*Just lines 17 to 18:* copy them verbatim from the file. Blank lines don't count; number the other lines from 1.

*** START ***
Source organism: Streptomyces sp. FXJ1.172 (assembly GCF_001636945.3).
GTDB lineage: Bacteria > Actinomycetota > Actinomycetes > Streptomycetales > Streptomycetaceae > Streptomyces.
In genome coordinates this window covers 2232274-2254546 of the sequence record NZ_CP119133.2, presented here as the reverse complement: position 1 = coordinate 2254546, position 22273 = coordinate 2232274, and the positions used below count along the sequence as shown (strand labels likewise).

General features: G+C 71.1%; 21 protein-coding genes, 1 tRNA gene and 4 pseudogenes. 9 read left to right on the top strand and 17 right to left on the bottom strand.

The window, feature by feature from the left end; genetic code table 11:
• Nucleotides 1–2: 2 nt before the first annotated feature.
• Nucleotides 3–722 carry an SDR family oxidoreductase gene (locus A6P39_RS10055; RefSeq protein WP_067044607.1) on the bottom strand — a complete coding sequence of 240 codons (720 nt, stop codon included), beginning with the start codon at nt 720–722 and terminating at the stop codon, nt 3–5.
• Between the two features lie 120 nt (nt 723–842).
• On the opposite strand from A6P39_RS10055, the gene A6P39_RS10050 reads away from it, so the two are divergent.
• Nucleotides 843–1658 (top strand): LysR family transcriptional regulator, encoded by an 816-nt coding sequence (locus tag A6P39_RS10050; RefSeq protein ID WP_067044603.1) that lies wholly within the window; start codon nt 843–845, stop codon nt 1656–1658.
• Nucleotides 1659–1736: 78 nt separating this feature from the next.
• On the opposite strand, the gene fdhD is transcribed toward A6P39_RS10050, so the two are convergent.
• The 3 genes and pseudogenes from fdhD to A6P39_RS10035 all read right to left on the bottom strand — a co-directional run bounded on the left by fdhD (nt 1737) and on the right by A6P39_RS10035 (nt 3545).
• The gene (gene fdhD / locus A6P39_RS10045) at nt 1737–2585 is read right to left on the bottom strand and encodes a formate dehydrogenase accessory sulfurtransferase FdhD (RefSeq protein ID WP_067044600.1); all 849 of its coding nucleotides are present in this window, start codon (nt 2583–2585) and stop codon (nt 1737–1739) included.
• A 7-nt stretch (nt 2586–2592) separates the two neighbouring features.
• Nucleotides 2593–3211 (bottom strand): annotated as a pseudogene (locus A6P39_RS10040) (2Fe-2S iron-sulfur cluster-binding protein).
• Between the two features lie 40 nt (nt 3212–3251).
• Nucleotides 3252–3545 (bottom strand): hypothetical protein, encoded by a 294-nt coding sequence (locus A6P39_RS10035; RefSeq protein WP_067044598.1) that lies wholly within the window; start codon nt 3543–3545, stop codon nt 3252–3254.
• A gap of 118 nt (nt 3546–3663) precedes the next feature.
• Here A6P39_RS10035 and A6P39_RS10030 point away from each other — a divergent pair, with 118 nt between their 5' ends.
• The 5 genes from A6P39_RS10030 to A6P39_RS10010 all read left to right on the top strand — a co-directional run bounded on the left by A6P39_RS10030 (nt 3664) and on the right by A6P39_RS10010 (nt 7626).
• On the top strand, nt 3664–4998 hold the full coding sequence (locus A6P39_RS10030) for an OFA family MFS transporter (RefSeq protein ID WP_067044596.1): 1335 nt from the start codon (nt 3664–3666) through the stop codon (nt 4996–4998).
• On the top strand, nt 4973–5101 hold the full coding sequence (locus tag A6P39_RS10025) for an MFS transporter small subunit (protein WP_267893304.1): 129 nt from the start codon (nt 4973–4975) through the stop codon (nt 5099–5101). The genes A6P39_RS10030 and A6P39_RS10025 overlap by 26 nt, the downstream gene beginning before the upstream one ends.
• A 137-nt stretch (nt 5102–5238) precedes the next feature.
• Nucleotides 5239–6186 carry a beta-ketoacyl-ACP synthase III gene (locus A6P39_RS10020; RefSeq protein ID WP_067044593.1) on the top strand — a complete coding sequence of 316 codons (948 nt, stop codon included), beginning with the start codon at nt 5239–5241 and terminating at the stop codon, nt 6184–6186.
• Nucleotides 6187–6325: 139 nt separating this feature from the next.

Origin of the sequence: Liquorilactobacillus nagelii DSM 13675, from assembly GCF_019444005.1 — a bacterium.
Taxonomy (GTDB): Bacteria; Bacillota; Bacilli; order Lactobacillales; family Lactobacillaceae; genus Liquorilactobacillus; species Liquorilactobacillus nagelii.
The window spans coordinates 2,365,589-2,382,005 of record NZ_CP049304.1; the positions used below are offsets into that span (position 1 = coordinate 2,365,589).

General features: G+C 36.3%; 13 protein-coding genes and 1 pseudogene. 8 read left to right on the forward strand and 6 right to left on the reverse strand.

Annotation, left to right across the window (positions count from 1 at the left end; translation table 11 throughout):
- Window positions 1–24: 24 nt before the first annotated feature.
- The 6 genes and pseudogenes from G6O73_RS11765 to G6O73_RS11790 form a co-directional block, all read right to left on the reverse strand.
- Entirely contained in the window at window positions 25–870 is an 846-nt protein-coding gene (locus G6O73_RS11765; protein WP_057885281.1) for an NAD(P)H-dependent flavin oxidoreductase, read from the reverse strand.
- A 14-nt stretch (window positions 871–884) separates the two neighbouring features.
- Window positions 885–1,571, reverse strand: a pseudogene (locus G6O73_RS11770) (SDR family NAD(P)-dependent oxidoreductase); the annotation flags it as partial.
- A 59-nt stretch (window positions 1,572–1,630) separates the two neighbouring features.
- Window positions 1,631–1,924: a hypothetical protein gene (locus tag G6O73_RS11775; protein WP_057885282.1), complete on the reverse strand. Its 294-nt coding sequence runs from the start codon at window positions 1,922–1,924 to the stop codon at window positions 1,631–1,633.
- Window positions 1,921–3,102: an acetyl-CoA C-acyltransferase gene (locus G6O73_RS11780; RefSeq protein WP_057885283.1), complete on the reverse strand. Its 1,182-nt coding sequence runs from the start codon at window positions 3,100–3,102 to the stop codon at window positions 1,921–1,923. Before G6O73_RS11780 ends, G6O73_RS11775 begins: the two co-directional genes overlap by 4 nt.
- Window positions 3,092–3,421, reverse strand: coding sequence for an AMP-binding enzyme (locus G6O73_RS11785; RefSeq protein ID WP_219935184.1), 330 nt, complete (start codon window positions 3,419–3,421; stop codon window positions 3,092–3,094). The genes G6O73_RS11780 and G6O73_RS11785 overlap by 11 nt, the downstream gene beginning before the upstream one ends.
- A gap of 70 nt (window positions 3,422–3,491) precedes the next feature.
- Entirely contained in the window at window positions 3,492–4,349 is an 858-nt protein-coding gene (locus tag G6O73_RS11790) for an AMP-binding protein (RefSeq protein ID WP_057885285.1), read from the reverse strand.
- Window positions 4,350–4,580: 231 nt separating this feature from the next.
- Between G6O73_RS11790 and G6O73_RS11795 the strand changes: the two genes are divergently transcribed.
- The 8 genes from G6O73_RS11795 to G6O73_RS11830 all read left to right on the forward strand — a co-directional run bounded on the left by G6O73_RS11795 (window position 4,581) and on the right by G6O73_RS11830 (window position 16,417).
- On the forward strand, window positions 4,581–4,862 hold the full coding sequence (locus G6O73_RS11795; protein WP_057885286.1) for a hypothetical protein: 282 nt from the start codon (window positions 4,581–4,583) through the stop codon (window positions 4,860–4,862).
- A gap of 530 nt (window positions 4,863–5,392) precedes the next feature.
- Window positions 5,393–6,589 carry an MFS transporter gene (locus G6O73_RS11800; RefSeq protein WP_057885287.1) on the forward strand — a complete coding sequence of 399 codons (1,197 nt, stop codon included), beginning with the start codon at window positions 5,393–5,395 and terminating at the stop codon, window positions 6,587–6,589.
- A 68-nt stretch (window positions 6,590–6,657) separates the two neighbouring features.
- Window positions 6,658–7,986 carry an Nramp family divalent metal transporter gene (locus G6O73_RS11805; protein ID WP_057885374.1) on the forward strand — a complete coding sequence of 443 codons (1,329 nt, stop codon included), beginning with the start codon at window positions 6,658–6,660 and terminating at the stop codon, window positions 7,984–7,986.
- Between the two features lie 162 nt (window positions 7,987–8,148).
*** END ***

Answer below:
• Between the two features lie 40 nt (nt 3212–3251).
• Nucleotides 3252–3545 (bottom strand): hypothetical protein, encoded by a 294-nt coding sequence (locus A6P39_RS10035; RefSeq protein WP_067044598.1) that lies wholly within the window; start codon nt 3543–3545, stop codon nt 3252–3254.